I'm sure, when I actually move, that I will miss some things about Tiny Village. I've lived here 14 years, longer than I've lived any place since I left my parents' home to go to college. At this point, though, I'm so excited about the move and arriving in Capital that I'm not thinking much about what I'll leave behind here. I've always been an outsider here. I wasn't born here, and they didn't know 4 generations of my family. My ancestors didn't come here from the right part of the world. There are some people I will miss, of course, but I feel no regret about leaving.
Daughter spent much of the weekend apologizing. She apologized for wetting the bed, for getting into food, for not having a perfect attitude. For the most part, she did well, and I told her that repeatedly, but she continued to apologize. I wonder if she feels guilty, too, about how excited she is to move.
This has been a good place, but it has never been my culture. Because Daughter was younger when we moved here, she has been more accepted and the culture has had more influence on her life.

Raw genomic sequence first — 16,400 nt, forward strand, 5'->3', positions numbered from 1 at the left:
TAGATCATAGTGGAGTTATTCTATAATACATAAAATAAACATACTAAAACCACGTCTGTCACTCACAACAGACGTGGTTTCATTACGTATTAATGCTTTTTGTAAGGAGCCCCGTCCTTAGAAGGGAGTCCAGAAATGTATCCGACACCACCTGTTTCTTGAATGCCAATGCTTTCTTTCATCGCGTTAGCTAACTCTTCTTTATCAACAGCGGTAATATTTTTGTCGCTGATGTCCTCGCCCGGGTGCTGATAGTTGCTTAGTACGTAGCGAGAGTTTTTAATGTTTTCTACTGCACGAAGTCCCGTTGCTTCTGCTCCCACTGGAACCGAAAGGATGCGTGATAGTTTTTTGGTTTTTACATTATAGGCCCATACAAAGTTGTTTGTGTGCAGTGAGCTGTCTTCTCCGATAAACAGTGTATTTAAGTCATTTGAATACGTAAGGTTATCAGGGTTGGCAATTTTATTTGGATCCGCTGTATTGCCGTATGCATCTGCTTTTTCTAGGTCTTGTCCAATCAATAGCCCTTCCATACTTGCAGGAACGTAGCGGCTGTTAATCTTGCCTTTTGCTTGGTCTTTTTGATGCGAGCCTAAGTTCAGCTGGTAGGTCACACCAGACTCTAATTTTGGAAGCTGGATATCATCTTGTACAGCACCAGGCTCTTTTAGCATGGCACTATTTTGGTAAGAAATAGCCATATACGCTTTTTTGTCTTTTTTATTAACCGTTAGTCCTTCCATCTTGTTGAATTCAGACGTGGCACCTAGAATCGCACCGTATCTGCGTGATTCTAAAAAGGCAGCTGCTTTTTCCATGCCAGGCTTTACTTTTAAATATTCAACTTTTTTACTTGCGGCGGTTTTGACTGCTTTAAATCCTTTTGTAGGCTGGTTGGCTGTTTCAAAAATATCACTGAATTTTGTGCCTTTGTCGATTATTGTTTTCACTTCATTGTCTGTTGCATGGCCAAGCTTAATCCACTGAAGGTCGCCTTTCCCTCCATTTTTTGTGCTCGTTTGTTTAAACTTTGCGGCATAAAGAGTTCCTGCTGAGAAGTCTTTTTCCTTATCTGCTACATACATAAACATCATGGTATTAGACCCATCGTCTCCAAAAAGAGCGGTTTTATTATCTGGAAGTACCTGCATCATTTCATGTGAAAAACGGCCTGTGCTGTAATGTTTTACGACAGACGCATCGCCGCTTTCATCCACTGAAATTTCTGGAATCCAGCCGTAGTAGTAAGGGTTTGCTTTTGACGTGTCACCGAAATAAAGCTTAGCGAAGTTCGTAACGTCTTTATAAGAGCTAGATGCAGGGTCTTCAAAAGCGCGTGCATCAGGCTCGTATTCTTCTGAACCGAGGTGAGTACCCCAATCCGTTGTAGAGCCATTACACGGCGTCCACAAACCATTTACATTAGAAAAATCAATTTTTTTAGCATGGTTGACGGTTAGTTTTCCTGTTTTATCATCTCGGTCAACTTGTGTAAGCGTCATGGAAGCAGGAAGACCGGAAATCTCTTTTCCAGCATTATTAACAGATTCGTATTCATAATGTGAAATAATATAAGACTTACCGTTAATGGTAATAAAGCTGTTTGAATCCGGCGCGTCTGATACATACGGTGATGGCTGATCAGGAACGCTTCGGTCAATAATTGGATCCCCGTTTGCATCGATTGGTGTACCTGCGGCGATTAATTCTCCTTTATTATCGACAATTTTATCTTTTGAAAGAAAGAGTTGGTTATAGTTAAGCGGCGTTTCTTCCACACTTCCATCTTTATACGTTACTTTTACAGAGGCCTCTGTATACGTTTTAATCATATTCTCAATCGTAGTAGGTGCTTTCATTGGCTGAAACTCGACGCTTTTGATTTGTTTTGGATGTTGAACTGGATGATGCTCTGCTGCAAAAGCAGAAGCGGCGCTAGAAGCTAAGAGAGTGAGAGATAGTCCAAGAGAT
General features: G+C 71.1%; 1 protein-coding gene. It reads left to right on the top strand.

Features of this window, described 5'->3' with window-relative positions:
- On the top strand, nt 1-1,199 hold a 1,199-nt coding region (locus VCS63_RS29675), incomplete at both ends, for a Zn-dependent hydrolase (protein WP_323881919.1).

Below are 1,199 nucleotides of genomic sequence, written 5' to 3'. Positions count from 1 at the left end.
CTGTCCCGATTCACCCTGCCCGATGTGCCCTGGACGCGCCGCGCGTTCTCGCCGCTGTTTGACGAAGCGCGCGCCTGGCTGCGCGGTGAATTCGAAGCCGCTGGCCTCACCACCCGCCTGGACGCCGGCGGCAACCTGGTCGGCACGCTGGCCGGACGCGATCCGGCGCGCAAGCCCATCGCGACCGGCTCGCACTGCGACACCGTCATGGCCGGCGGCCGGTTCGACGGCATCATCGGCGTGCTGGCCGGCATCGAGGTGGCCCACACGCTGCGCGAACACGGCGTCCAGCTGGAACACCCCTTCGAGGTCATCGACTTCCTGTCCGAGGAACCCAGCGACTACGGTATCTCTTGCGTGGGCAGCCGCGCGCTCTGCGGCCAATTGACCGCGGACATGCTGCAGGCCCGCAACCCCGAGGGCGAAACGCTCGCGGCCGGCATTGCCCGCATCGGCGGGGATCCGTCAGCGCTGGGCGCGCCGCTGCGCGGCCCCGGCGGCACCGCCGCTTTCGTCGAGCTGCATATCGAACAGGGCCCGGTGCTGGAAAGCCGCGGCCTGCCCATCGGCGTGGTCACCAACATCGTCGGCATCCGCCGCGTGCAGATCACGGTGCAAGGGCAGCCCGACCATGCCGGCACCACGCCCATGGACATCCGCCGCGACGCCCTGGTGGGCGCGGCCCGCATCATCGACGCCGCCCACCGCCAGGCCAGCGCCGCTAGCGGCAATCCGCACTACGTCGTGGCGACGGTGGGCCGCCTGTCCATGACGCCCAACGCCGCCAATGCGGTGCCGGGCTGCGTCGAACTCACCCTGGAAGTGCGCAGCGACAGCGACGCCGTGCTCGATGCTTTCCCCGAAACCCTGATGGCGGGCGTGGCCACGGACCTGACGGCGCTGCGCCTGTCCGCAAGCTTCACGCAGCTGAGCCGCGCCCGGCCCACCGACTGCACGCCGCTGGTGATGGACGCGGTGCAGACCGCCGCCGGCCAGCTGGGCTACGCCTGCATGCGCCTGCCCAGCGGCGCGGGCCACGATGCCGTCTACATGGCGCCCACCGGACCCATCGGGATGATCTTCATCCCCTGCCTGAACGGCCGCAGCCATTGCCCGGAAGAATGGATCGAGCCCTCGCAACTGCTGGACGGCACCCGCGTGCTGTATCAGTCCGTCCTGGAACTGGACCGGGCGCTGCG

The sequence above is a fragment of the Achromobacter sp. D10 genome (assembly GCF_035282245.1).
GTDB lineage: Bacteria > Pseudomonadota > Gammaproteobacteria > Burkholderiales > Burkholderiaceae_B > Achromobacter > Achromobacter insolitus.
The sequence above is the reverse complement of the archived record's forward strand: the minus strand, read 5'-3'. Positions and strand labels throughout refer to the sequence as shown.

I've served here long and well. I am confident that this is God's call to us. I guess I don't need to feel guilty about the ease with which I embrace the future to which God has called us. The families here may live here for generations and find change hard, but that is their culture, not mine. Now I'm going back to my culture. At closing, I took in a key chain my Dad had gotten from his work. It was a symbol for a company that has been absorbed into something else. I took it because it was his good stewardship that provided me the resources to buy this house. If I were to pull it out here, no one would know what it meant. When I pulled it out at closing, it was immediately recognized and prompted memories from those gathered. I truly am going home. I don't need to feel guilty about going home.